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Imagine how the Jewish people may have felt following their departure from Egypt. Exhausted but hopeful, carrying the heavy burden of generations of physical and emotional pain, having experienced unbelievable miracles, it is likely that they were in some state of shock. The transition from the agony of slavery and oppression to a state of freedom and possibility was almost certainly too hard to process immediately. Instead, as they journeyed through the desert, the fledgling Jewish nation may have struggled with the overpowering feelings and symptoms of post-traumatic stress disorder (PTSD). 
On Rosh Hashanah it is written, and on the fast of Yom Kippur, it is sealed. . . This piyyut (liturgical poetry), the Un’taneh Tokef, is perhaps the most famous of all the liturgy of the Yamim Nora’im/Days of Awe. It tells of how our fates for the coming year will be written in the Book of Life. That book, we are told, is opened during the High Holy Days, and we read it together with G-d. What is written? Our lives. We look back at pages we have embossed with our deeds and misdeeds, active and passive. And we ask G-d to help us write a better page next year. For G-d to help us cope with all the hardships and blessings that come our way: flood, famine, plague, restlessness. To write us for life, for a good life.
On Rosh Hashanah, it is a tradition to eat simanim, foods that are symbolic of blessings you would like in your life in the new year. Over time, different communities have added different foods to this list and given each one of them specific symbolism. Infuse your year with mental wellness with our mental health simanim!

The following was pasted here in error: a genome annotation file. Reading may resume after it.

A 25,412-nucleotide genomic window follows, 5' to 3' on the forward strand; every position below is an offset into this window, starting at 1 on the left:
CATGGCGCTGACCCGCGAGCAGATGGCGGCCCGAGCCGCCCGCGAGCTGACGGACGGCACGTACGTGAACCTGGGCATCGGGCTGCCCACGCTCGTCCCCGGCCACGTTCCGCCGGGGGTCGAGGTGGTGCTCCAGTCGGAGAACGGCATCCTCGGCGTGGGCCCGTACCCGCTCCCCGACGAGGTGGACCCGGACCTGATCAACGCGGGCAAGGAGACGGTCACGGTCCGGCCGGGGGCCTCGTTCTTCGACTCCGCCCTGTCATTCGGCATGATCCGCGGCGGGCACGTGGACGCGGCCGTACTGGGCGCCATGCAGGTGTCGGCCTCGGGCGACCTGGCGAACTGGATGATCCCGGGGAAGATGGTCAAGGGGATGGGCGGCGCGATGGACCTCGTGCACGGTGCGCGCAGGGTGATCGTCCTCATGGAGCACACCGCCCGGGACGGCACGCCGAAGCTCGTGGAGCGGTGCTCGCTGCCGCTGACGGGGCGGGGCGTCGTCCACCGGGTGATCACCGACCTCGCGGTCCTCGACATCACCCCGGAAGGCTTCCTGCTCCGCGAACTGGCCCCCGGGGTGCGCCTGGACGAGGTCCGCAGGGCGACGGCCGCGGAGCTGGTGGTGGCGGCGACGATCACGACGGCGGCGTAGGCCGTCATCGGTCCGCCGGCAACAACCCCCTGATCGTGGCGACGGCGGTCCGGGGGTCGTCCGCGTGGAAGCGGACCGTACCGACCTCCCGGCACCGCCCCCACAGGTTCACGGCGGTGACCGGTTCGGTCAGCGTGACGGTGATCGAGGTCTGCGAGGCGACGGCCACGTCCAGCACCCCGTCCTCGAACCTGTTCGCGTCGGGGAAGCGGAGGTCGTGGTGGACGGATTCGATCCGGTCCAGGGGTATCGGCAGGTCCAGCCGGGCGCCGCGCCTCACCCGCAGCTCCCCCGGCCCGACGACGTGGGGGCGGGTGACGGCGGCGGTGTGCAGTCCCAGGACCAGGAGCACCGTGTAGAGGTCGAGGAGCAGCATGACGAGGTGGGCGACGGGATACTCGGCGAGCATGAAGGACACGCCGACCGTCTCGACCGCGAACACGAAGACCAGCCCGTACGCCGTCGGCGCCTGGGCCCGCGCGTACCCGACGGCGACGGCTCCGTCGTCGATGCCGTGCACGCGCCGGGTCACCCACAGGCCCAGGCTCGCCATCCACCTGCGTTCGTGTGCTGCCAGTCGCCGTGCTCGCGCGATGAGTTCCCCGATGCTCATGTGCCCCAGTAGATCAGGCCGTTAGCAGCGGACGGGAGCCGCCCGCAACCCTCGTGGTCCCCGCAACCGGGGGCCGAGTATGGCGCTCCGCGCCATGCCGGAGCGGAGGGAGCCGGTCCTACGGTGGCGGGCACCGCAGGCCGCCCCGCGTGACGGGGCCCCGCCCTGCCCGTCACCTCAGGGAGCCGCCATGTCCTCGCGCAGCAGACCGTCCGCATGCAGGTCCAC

During the High Holidays, as we consider the decisions we want to make for our future, we may be bogged down by the notion of committing to them. We may even feel paralyzed by the fear of making a wrong decision. But we need to accept that while we have the potential to make a wrong decision, we also have the power to make ones that lead us in the right direction.
On Yom Kippur we must recognize the Jewish approach to reflecting on wrongdoings and not despair. We try to hold onto hope and persevere, recognizing the only way forward is to keep moving. In life we dip or sway and even move backward at times, but as long as we are moving somewhere, we are on a path toward growth.
Rosh Hashanah is an exciting time of year. It’s a chance to reflect on our past and set our intentions and goals for our future. This opportunity for growth and achievement can be thrilling. But for people who didn’t think they would make it to the new year — because they were struggling with suicidal ideation, survived an attempted suicide, or went through a traumatic experience that left them emotionally drained — entering the synagogue and facing the prospect of a new year can be overwhelming. In those moments that feel daunting, we need to reorient ourselves, breathe, and pause. In other words, we need Rosh Hashanah.